The average pump price of Premium Motor Spirit (popularly known as Petrol) increased by 0.2% in June 2019. This is revealed in the latest Petrol price watch data released by the National Bureau of Statistics (NBS).
According to the NBS‘s data, the average pump price paid by consumers for petrol increased to N145.4 in June 2019, up from N145 in the previous month. However, Year-on-year, the average price of PMS decreased by 1.8% in the period under review.
Prices across States: At the states level, petrol was sold at different pump prices in June. Out of all the 36 states in the country, the consumers in Kogi, Kebbi, and Bayelsa paid the highest pump prices for petrol at an average of N147.91, N146.43, and N146.25 respectively.
States with the lowest average price of Premium Motor Spirit were Abuja (N144.20), Katsina (N144.13) and Benue (N144.00).
Price spikes acrosszones: Across the six geopolitical zones, consumers in the South-South region of Nigeria paid the highest average price of N145.55 in June. This means consumers in the region paid the highest average prices of petrol for two consecutive months.
Meanwhile, the North Central zone ranks second with the highest average petrol price of N145.44. This, however, means the average price of petrol also increased in the region.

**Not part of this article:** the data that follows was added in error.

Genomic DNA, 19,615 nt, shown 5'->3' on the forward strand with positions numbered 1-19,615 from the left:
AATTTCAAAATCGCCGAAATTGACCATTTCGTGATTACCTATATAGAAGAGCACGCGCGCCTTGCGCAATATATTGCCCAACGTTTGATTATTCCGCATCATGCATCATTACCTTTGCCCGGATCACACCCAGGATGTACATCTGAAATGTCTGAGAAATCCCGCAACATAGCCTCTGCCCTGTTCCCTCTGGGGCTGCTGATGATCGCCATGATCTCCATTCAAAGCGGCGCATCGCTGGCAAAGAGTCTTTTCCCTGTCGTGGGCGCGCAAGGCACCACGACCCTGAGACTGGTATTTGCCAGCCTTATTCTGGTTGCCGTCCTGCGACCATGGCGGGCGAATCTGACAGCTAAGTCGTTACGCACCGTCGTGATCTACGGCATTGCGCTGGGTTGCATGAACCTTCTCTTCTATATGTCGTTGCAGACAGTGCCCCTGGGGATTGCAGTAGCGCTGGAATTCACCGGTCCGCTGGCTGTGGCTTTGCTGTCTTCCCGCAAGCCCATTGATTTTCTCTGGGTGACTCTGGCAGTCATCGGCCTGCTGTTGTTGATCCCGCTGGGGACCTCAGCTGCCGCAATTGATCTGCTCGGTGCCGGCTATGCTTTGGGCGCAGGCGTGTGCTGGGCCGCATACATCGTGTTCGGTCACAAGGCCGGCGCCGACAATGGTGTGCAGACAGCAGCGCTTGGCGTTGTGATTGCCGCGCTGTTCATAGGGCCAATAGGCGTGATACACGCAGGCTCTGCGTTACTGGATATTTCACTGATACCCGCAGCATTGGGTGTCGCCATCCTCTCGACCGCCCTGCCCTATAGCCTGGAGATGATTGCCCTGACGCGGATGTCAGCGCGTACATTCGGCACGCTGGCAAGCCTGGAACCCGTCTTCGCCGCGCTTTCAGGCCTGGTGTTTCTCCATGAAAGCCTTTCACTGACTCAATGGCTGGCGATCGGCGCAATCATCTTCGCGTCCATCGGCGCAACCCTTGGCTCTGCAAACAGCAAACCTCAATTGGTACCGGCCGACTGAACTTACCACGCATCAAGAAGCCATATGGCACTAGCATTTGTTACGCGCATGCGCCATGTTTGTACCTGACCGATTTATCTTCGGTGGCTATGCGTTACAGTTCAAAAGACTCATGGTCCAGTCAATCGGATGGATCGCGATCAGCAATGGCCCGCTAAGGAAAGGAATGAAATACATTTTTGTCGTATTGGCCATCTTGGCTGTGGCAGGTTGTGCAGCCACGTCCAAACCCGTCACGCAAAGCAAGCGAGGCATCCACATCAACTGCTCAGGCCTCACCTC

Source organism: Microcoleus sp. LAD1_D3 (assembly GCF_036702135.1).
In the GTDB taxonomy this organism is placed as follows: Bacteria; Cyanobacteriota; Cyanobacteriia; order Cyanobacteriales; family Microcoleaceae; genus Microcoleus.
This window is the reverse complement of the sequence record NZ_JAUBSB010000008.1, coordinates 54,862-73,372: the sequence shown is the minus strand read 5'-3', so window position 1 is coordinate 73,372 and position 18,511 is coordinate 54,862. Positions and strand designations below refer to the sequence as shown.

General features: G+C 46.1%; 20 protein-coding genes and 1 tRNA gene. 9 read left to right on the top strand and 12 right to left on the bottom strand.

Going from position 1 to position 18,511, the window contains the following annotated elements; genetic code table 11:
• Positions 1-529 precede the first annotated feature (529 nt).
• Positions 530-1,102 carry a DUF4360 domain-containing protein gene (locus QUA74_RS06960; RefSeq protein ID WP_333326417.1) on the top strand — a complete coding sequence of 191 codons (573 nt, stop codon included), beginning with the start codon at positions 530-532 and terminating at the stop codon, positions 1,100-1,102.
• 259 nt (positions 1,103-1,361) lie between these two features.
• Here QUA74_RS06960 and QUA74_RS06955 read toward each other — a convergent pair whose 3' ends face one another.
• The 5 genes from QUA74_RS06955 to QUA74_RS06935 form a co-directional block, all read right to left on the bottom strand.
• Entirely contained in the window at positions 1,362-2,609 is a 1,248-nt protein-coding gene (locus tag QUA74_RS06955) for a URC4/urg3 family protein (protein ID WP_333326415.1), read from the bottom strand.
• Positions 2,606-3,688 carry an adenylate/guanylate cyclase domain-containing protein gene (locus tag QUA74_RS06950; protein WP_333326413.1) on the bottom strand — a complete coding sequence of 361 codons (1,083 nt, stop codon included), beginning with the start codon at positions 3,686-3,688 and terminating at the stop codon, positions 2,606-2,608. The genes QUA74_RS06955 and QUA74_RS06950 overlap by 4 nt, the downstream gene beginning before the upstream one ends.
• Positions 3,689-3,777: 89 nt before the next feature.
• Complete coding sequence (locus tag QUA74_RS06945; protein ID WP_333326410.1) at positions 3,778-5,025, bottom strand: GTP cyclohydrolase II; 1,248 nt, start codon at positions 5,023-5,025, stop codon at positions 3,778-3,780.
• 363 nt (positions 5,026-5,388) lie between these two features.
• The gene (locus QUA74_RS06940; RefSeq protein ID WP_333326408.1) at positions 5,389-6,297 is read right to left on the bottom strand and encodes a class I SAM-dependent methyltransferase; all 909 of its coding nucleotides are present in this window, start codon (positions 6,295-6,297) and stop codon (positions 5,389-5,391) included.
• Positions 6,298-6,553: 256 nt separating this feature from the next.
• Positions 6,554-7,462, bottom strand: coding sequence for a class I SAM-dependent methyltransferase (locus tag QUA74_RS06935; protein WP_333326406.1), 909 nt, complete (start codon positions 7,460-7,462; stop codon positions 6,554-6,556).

The remaining zones are ranked in this order – South East (₦154.42) North East (₦145.51), South West (₦145.17) and North West (₦145.11)
Recent Developments: An earlier reportrevealed that a new petrol pump price regime may soon emerge, despite the Nigerian National Petroleum Corporation (NNPC) dismissal of reports on an imminent pump price increase.
Recall that the NNPC GMD, Mallam Kyari, recently stated while speaking during a courtesy visit to the Senate President, Ahmed Lawan, at the National Assembly Complex in Abuja, that it is very difficult to make petrol available at N145. In the meantime, while reports of Petrol price increase have been quashed, sources have revealed a new price regime may soon emerge.
Impacts on key agents: The increase in the average pump price of petrol means businesses and individuals who use the product as intermediate and finished goods will have to pay more to get the product.
For businesses, it means more cost of production which may bite hard on their revenue and eventually transit into high prices for goods and services produced.
On the other hand, the high price of an essential community like petrol means the individual user will have to part with more cash to get the product, and this invariably affects consumers ability to buy more.
Overall, sales of the product may be affected, and if this happens, it will not be a good business for investors in the sector.